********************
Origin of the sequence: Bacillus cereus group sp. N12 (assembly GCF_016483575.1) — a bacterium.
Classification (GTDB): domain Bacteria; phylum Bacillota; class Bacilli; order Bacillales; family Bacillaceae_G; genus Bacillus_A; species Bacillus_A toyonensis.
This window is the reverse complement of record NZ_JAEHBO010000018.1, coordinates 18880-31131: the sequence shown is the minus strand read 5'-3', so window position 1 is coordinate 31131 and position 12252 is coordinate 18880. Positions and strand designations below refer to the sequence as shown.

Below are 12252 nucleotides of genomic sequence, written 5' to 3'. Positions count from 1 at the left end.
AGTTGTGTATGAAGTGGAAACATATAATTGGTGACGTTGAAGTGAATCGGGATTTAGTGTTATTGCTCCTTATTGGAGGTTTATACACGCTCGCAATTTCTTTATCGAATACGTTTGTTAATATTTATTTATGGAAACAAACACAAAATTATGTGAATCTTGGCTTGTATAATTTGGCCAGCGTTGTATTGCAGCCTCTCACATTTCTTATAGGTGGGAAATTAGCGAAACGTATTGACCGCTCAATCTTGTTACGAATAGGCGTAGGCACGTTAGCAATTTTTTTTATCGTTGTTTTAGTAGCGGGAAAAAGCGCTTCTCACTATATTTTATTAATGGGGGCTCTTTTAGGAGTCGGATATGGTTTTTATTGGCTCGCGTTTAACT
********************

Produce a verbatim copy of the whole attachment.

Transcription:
Origin of the sequence: Bacillus cereus group sp. N12 (assembly GCF_016483575.1) — a bacterium.
Classification (GTDB): domain Bacteria; phylum Bacillota; class Bacilli; order Bacillales; family Bacillaceae_G; genus Bacillus_A; species Bacillus_A toyonensis.
This window is the reverse complement of record NZ_JAEHBO010000018.1, coordinates 18880-31131: the sequence shown is the minus strand read 5'-3', so window position 1 is coordinate 31131 and position 12252 is coordinate 18880. Positions and strand designations below refer to the sequence as shown.

Below are 12252 nucleotides of genomic sequence, written 5' to 3'. Positions count from 1 at the left end.
AGTTGTGTATGAAGTGGAAACATATAATTGGTGACGTTGAAGTGAATCGGGATTTAGTGTTATTGCTCCTTATTGGAGGTTTATACACGCTCGCAATTTCTTTATCGAATACGTTTGTTAATATTTATTTATGGAAACAAACACAAAATTATGTGAATCTTGGCTTGTATAATTTGGCCAGCGTTGTATTGCAGCCTCTCACATTTCTTATAGGTGGGAAATTAGCGAAACGTATTGACCGCTCAATCTTGTTACGAATAGGCGTAGGCACGTTAGCAATTTTTTTTATCGTTGTTTTAGTAGCGGGAAAAAGCGCTTCTCACTATATTTTATTAATGGGGGCTCTTTTAGGAGTCGGATATGGTTTTTATTGGCTCGCGTTTAACT